Banker’s wife part of organized crime group, government tells U.K. court

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The wife of a jailed Azeri banker, the target of the U.K.’s first unexplained wealth order, spent almost 16 million pounds ($20.4 million) across Europe, including at Harrods and luxury boutiques, on 10 credit cards issued illegally by her husband’s bank.

Zamira Hajiyeva, who was unmasked last year as part of a British crackdown on foreigners linked to overseas corruption, is fighting extradition to Azerbaijan in a London court. As a member of “an organized criminal group,” the 55-year-old splashed funds on hotels and the Harrods department store, a lawyer for the government said Monday.

“The conduct in this country would amount to either money laundering the proceeds of that fraud, or she is the beneficiary of the fraud, she is complicit in that fraud," Helen Malcolm, the lawyer representing the Azerbaijani government, said at the extradition hearing.

Hajiyeva’s husband, Jahangir Hajiyev, the former head of International Bank of Azerbaijan, is serving a 15-year prison sentence for abuse of his office. His annual earnings as a state employee never went beyond $70,000, Malcolm said. Meanwhile his wife, who had no income of her own, owned a pair of properties in the upmarket Knightsbridge area, she said.

Hajiyeva, who was arrested last year, won’t get a fair trial in Azerbaijan, her attorney Hugo Keith said. The former Soviet republic under President Ilham Aliyev has seen the legal profession "terrorized," he said.

Keith said the fact that she incurred bills, “however exorbitant,” on credit cards given to her by her husband didn’t mean she was complicit in his fraud.

"The allegation made against Mrs. Hajiyeva is in fact part of an abusive and politically tainted campaign directed by the corrupt and authoritarian Azeri regime against her husband," he said.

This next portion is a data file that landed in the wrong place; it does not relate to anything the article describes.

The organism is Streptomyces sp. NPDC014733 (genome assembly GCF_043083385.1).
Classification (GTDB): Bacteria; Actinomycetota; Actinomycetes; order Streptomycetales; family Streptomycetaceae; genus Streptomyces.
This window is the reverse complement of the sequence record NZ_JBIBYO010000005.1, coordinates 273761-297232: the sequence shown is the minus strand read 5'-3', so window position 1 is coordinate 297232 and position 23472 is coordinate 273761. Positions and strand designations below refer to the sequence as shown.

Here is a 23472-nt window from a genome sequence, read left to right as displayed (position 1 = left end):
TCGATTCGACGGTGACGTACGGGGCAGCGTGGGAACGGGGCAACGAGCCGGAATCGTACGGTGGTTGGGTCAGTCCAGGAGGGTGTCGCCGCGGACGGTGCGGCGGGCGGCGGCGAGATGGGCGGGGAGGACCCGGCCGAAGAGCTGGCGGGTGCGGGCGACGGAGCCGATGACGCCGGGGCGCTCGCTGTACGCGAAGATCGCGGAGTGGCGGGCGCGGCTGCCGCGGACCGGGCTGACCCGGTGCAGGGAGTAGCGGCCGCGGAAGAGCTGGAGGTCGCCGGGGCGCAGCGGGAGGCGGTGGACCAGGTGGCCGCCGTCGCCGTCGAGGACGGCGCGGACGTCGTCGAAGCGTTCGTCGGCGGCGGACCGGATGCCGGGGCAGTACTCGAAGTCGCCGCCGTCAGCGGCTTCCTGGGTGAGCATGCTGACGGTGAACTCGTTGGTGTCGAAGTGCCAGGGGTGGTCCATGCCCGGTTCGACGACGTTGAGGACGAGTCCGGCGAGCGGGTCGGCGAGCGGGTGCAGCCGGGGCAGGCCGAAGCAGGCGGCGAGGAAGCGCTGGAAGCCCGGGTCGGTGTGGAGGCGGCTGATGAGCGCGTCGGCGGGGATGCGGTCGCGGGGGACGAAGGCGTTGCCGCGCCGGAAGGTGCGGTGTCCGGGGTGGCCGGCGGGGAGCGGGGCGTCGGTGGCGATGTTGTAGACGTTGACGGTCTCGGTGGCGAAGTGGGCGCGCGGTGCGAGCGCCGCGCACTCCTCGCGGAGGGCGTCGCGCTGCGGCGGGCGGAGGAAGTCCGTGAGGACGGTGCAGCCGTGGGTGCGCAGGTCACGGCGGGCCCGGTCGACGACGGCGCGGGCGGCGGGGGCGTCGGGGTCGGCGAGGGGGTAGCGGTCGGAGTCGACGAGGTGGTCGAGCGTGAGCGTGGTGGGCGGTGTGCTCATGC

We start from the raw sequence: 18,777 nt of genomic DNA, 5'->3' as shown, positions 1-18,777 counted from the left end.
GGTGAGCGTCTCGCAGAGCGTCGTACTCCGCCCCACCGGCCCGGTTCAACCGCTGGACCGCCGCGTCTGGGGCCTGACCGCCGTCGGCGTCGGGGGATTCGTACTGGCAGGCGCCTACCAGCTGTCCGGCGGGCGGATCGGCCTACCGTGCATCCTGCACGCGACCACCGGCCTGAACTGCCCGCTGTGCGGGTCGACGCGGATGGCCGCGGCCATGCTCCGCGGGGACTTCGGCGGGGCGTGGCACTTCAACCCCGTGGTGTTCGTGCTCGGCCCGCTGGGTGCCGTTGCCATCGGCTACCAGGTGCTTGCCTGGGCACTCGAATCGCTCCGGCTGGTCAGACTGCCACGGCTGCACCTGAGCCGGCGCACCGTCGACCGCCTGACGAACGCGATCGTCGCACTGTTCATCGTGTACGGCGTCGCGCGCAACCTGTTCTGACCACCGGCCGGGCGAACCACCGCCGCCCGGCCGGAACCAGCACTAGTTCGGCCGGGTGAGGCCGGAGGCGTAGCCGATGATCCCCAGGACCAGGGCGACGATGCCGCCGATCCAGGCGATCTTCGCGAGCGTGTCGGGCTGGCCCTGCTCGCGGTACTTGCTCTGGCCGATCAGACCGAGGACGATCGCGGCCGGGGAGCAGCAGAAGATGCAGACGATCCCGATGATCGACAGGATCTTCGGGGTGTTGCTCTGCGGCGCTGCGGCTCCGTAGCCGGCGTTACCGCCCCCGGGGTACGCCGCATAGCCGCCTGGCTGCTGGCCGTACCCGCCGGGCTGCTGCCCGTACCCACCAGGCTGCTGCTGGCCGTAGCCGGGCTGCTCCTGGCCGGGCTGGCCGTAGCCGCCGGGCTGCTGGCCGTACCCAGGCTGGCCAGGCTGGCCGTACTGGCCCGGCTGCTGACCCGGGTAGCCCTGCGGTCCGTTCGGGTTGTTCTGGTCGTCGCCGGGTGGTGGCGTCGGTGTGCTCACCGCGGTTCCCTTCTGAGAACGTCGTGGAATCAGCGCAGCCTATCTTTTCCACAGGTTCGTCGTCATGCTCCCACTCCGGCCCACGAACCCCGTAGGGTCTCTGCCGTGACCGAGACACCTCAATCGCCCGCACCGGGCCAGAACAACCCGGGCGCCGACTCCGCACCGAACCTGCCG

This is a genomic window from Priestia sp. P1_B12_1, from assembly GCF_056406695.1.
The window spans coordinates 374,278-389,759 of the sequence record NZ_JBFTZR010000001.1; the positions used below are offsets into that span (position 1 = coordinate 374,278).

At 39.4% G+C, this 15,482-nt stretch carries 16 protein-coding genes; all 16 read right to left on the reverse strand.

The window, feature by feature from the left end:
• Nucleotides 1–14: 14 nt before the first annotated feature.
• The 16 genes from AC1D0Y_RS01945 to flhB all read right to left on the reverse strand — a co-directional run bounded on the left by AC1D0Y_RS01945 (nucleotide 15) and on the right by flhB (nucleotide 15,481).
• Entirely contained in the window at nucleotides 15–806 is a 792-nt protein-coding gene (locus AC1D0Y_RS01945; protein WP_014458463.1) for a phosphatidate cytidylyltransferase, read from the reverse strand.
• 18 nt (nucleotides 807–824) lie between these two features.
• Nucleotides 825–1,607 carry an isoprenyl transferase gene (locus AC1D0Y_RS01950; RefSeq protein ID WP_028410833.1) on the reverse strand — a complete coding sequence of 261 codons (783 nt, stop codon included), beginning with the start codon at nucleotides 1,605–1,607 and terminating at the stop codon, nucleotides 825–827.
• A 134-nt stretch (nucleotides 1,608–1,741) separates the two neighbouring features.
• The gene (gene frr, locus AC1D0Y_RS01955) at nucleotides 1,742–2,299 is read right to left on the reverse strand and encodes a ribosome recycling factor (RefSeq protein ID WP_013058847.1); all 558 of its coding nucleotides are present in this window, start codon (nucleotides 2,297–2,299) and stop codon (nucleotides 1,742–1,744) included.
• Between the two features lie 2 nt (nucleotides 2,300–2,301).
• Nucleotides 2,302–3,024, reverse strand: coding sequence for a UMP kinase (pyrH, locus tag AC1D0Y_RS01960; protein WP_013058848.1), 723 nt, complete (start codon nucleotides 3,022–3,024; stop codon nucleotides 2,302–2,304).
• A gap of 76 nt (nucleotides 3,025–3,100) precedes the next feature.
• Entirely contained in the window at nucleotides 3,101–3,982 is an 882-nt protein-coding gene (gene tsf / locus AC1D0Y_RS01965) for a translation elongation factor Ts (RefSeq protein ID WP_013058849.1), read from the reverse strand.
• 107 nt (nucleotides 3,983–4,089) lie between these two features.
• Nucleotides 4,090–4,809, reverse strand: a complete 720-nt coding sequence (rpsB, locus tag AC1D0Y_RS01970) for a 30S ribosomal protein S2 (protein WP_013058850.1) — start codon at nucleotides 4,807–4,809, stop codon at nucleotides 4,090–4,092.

But Malcolm said the government rejected suggestions that the case was politically motivated.

"There is no suggestion that this is a political prosecution," Malcolm said. "She has, as far as we are aware, no political opinion."

Hajiyeva was a member of a group of 37 people suspected of embezzling some $97 million between 2009 and 2015, Malcolm said. As director of the bank, her husband oversaw applications for 28 fraudulent credit cards, with some in the names of his bodyguard and driver, she said.

Hajiyeva has been attempting to sell jewelry, including at the Christie’s auction house, to fund her lifestyle, Malcolm said. Under the new legislation, she was ordered to explain how the couple could afford the properties. The so-called unexplained wealth order puts the onus on asset-holders to prove that their wealth is legitimate.

Court Battles

Hajiyeva has been in and out of London courts for the better part of the year as the U.K. National Crime Agency sought to seize a leafy golf club outside London and a home steps away from Harrods. For several months, she was able to keep her identity secret before a judge unceremoniously dropped her anonymity order in October.

She was back in the headlines again in January when police seized a 1.2 million-pound ($1.5 million) diamond ring from a London jeweler.

In addition, police confiscated jewelry, including a Boucheron sapphire and ruby necklace and a Van Cleef & Arpels pearl necklace, while she sought to get the items appraised at Christie’s.

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